On the federal level, experience revealed that Rule 11 had not been effective in deterring abuses. See Wright & Miller, Federal Practice and Procedure, Civil § 1334 (1969). Federal judges were reluctant to impose sanctions, primarily because the rule only required a subjective standard of good faith compliance. Eastway Const. Corp. v. City of New York, 762 F. 2d 243 (2d Cir. 1985), cert. denied, 484 U.S. 918, 98 L.Ed. 2d 226 (1987). Rule 11 was amended, effective 1 August 1983. The Advisory Committee Note on Rule 11 stated that the changes were intended to reduce the reluctance of the federal courts to impose sanctions by emphasizing the responsibilities of attorneys and reinforcing those obligations by the imposition of sanctions. The amended Rule 11 provides in pertinent part:
The signature of an attorney or party constitutes a certificate by him that he has read the pleading, motion, or other paper; that to the best of his knowledge, information, and belief formed after reasonable inquiry it is well grounded in fact and is warranted by existing law or a good faith argument for the extension, modification, or reversal of existing law, and that it is not interposed for any improper purpose, such as to harass or to cause unnecessary delay or needless increase in the cost of litigation. . . . If a pleading, motion, or other paper is signed in violation of this rule, the court, upon motion or upon its own initiative, shall impose upon the person who signed it, a represented party, or both, an appropriate sanction, which may include an order to pay to the other party or parties the amount of the reasonable expenses incurred because of the filing of the pleading, motion, or other paper, including a reasonable attorney’s fee.
Fed. R. Civ. P. 11 (1983). Effective 1 January 1987, North Carolina’s Rule 11(a) was also amended. N.C.G.S. § 1A-1, Rule 11(a) (Cum. Supp. 1988). With the exception of one sentence in the federal counterpart not relevant here, N.C.G.S. § 1A-1, Rule 11(a) is identical to the federal rule. Similarly, N.C.G.S. § 1A-1, Rule 26(g) pro*164vides that when an attorney or party signs a discovery document, he certifies to the best of his knowledge that it has not been served for an improper purpose and is not unreasonably burdensome or expensive. N.C.G.S. § 1A-1, Rule 26(g) (Cum. Supp. 1988). Violation of Rule 26(g) subjects the attorney or party to mandatory sanctions.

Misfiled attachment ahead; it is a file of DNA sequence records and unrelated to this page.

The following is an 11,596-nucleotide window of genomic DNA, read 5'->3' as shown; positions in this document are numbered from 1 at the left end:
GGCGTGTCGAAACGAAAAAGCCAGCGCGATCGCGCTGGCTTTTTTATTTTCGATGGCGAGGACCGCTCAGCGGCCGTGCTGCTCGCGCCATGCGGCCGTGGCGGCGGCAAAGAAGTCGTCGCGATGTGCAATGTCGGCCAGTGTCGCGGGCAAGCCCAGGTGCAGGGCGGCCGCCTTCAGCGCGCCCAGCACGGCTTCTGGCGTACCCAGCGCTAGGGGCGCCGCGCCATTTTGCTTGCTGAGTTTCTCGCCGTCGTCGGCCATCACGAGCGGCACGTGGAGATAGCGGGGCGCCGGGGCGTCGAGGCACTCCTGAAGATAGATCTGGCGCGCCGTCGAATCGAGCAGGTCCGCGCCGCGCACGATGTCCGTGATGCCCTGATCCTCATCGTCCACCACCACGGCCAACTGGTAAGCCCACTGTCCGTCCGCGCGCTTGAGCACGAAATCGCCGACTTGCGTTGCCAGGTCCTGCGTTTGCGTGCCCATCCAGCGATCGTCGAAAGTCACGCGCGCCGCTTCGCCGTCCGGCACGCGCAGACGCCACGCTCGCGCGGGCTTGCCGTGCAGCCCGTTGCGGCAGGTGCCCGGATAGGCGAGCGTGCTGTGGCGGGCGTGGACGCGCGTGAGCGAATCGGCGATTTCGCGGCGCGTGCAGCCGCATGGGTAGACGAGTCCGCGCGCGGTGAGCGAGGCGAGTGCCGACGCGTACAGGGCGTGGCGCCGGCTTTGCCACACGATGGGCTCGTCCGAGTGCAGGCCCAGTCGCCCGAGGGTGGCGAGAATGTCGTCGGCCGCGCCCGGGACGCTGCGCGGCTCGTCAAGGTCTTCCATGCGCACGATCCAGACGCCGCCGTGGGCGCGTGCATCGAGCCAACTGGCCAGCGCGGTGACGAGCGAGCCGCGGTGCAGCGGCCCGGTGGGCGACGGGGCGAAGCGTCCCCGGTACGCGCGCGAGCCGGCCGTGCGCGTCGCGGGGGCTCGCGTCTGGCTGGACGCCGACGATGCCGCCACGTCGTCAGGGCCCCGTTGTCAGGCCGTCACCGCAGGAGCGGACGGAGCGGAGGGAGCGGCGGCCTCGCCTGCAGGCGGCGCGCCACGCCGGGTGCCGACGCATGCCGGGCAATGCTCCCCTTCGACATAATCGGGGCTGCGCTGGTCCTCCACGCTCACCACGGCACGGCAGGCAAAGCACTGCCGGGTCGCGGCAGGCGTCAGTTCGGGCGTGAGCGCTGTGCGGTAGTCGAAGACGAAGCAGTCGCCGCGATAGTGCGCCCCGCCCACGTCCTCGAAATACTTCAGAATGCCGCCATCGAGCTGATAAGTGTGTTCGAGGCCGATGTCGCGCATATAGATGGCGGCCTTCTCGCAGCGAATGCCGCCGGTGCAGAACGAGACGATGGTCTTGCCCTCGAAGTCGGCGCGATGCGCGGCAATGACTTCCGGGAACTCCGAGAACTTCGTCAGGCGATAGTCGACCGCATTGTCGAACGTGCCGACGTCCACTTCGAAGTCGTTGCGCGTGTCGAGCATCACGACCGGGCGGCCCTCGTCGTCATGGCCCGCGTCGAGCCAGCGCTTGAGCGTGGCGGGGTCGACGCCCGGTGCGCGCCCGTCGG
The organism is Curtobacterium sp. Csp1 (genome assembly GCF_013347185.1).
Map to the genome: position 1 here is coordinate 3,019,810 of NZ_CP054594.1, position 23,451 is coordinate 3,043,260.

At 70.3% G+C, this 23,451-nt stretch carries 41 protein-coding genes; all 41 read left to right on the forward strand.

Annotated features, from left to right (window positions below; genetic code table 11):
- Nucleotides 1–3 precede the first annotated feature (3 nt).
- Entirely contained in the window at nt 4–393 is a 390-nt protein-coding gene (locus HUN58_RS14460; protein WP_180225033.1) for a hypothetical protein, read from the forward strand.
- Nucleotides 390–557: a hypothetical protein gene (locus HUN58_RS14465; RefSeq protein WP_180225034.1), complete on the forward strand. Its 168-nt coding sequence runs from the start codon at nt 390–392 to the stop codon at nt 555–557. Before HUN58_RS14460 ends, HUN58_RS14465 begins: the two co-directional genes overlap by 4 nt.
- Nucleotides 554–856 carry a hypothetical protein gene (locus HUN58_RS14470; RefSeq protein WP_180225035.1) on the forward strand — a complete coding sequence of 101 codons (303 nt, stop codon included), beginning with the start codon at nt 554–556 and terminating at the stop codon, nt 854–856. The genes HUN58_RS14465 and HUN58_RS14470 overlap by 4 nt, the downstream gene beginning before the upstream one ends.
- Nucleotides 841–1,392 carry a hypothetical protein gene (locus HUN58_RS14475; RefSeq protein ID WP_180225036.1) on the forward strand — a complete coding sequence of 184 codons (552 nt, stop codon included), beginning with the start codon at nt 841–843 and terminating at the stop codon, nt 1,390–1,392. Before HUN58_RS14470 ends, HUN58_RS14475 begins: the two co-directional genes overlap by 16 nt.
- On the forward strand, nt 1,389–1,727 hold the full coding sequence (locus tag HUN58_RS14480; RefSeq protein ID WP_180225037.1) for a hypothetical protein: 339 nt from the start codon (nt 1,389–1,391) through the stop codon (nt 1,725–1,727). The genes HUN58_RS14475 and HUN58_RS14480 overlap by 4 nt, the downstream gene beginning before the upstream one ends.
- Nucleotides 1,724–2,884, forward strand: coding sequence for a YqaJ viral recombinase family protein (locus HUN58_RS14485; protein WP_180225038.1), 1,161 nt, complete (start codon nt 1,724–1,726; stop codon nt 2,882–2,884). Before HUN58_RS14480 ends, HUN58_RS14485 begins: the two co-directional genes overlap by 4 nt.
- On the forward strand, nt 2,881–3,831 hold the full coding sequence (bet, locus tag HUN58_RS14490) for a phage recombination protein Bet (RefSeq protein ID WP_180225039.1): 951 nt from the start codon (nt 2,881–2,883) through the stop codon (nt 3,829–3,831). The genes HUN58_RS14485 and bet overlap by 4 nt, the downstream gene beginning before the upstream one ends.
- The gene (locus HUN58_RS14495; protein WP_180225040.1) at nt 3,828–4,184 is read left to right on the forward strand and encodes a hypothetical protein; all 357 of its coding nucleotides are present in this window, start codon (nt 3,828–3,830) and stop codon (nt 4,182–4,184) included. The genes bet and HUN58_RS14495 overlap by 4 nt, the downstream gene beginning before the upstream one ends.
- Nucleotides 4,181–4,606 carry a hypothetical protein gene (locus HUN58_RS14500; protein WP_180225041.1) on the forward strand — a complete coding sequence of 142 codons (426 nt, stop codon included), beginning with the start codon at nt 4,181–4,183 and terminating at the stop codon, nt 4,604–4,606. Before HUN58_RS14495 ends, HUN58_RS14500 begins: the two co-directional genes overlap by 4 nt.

The North Carolina Rules of Civil Procedure are, for the most part, verbatim recitations of the federal rules. Sutton v. Duke, 277 N.C. 94, 176 S.E. 2d 161 (1970). Decisions under the federal rules are thus pertinent for guidance and enlightenment in developing the philosophy of the North Carolina rules. Id. Cases considering the amended federal Rule 11 have all held that a showing of subjective bad faith is no longer required to trigger the Rule’s sanctions. Stevens v. Lawyers Mut. Liab. Ins. Co. of N.C., 789 F. 2d 1056 (4th Cir. 1986); Zaldivar v. City of Los Angeles, 780 F. 2d 823 (9th Cir. 1986); Eavenson, Auchmuty & Greenwald v. Holtzman, 775 F. 2d 535 (3d Cir. 1985); Westmoreland v. CBS, Inc., 770 F. 2d 1168 (D.C. Cir. 1985); Eastway Const. Corp. v. City of New York, 762 F. 2d 243 (2d Cir.). Further, the Advisory Committee Notes contain the following comments:
The new language stresses the need for some prefiling inquiry into both the facts and the law to satisfy the affirmative duty imposed by the rule. The standard is one of reasonableness under the circumstances. This standard is more stringent than the original good-faith formula and thus it is expected that a greater range of circumstances will trigger its violation.
Fed. R. Civ. P. 11 advisory committee’s notes (citations omitted) (emphasis added). Guided by the reasoning and uniformity of the federal decisions, we conclude that a showing of subjective bad faith is unnecessary under N.C.G.S. § 1A-1, Rule 11(a). Rather, the standard under our Rule 11(a) is one of objective reasonableness under the circumstances.